Retuning the strings. Notated with a verbal instruction to retune, possibly
with an additional staff to show new tunings. Retuning takes time and care.
Retuning the double bass is relatively common, although most music sticks
with the standard tuning (albeit with a low C extension). The tuning pegs
on a bass enable very accurate retunings.
The history of bass tunings:
19th Century 'solo' tuning:
Tapping the body of the instrument with fingers or with the bow. Notated with a verbal instruction, with x-shaped noteheads for extended passages. The large, hollow body of the bass makes tapping the instrument quite effective. Belly, ribs and back all produce a different sound, making the instrument resembles a tom-tom. It is best to stick to hand taps rather than using beaters.
Tapping the instrument:
Play behind bridge
Playing the strings between the bridge and the tailpiece. Notated with a verbal instruction, with x-shaped noteheads if necessary. The standard bowing and plucking techniques may be used for this effect.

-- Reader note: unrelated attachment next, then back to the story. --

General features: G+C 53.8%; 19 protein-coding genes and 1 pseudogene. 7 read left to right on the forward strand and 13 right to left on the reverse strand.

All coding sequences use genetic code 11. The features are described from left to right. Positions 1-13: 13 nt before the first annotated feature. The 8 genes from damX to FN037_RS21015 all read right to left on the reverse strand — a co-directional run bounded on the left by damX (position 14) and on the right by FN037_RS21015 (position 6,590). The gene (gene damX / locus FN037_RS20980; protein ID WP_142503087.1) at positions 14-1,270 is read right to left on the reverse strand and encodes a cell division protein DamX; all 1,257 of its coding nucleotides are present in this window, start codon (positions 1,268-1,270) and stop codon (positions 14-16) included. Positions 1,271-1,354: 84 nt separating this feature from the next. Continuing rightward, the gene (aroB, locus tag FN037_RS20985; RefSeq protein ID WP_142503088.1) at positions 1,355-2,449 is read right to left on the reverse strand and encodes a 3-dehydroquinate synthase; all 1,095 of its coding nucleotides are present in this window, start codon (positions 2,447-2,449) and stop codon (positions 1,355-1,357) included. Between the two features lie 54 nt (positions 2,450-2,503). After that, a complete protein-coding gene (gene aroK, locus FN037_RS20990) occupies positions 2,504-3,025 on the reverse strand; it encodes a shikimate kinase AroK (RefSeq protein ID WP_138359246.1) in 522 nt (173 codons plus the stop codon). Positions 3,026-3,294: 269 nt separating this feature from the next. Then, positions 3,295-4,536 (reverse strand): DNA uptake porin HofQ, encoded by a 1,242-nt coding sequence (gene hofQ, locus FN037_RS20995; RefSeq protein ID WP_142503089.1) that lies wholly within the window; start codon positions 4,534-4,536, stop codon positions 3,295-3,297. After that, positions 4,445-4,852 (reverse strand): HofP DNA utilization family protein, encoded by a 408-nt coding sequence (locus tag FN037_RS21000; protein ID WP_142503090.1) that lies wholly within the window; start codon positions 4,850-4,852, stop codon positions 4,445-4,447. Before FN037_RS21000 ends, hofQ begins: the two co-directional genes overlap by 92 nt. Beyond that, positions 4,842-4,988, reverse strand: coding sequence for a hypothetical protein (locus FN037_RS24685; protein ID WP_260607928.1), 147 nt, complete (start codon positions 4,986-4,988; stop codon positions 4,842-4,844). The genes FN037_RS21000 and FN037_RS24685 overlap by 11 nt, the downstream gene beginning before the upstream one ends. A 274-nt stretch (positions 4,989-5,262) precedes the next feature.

Play behind bridge:
Bow on bridge
Bowing the strings directly on the bridge. Notated with a verbal instruction, with x-shaped noteheads if necessary. This is not the same as sul ponticello which plays near the bridge. (See 'behind bridge' clip for more information).
Bowing the tailpiece. Notated with a verbal instruction. Rather uncontrollable and ugly, but fairly loud. (See 'behind bridge' clip for more information).
The Orchestra: A User's Manual is a free resource and will remain so. It still receives between 8,000 and 16,000 unique visits per month from all over the world. See the testimonials. Thanks to all the donations, I have been able to create this responsive re-design. But the movies and sound clips recorded in 2004 do show their age. I would really like to re-record everything and add many more techniques, especially for solo and ensemble writing. I estimate this will cost around £30,000. If you know a source of such funds, please contact me: a.hugill [at] bathspa.ac.uk